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September 25, 2020

Collecting & Shooting Muzzleloading Firearms

By Seth Isaacson

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Black powder and muzzleloading firearms are as American as apple pie. Since the colonial era, Americans have commonly shot and traded black powder muzzleloading firearms and this tradition continues today. While there have been a large array of muzzleloading and other black powder firearms used throughout American history, this post will focus primarily on “traditional” muzzleloader rifles. This pertains to single shot firearms that generally load a single, patched round ball from the muzzle and use black powder ignited by sparks generated by a flint or a percussion cap.

A Brief History of Muzzleloaders

The Kentucky Rifle, more acurately known as the American Long Rifle, remains one the most famous and widely used weapons of the 18thand 19th centuries. Popular alongside later half-stock percussion rifles (designed by the Hawken brothers), the Long Rifle was notably used by American riflemen during the American Revolution as well as during the War of 1812. A prominent weapon in the hands of Daniel Morgan’s and Andrew Jackson's riflemen, Kentucky Rifles were widely used by American settlers alongside smoothbore fowling pieces, muskets, and shotguns as the country expanded west. Different trends and regional styles developed in American gunmaking as time progressed, especially during the “Golden Age,” which lasted from the end of the American Revolution to the 1820s.

A treasure of American craftsmanship from Leonard Reedy.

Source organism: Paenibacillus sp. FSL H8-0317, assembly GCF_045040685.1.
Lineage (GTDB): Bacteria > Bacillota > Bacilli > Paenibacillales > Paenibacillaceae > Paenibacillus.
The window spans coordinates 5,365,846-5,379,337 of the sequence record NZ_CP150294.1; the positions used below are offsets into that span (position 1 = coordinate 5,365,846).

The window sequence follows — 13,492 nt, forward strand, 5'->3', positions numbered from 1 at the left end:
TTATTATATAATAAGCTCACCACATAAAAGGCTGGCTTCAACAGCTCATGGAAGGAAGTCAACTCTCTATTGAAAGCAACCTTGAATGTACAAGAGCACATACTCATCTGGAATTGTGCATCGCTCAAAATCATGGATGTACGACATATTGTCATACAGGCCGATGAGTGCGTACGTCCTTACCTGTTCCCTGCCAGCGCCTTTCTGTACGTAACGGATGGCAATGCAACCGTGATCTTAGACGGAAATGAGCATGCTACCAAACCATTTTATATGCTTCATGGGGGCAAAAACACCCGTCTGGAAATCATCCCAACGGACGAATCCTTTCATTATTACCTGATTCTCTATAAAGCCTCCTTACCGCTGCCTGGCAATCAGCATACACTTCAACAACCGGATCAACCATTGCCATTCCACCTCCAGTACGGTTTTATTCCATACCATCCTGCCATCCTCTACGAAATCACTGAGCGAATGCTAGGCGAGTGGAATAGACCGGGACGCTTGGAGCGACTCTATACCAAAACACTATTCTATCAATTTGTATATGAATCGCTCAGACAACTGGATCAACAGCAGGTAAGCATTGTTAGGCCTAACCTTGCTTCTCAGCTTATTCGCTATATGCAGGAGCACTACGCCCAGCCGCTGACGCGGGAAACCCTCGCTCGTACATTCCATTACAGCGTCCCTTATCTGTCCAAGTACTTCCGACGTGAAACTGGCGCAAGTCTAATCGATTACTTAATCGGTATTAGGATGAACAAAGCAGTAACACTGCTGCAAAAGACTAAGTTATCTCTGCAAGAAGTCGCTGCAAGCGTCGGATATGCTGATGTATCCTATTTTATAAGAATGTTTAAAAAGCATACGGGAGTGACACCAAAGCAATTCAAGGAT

Due to the isolated nature of the frontier and its ever-present risk of violent confrontations with fellow settlers and Native Americans who competed for game and other resources in the area, firearms were essential for the country’s expansion. As Americans pushed further west, half-stock “Mountain” and “Plains” rifles became more popular, but full-stock Long Rifles were continually built and used as well. Regardless of the specifics of a rifle’s stock length and shape, or the particulars of their decoration, muzzleloading rifles continued to be mainstays within American society.

Lot 4192: Mike Brooks Contemporary New England Flintlock Rifle

These firearms were not just hunting tools or weapons of war; shooting them was a pastime. Local communities held turkey shoots and other marksmanship contests as forms of entertainment and practice. Duels were frequently fought to settle political, personal, and romantic disputes using specialized dueling pistols, and pocket pistols like Henry Deringers were among some of the first concealed carry pistols designed for personal protection. Because of their portability, these pistols became increasingly popular for prospectors during the gold rushes of the mid-19th century. Cap and ball revolvers designed by Samuel Colt were also commonly used throughout this time as they could be fire repeatedly, offering more firepower than earlier designs.

With the advent of modern metallic cartridges and repeating rifles, many people suspected breech loading firearms would bring about a natural end to the use of muzzleloading firearms. While new technologies certainly made muzzleloading firearms less popular, there were literal tons of outdated muzzleloading rifle-muskets in surplus following the Civil War that were dumped into the market, remaining available at low costs for decades. Because of this, muzzleloaders were still actively used up to as recently as the 20thcentury, even as most large manufacturers switched to more modern designs. Hampered by an already over saturated market, muzzleloaders saw little advancement throughout the late 19th century. However, there were a few who continued to build and use traditional black powder firearms. Particularly in areas like Appalachia, building, hunting, and shooting muzzleloading firearms remains continuous to the present day.

Muzzleloaders: An American Tradition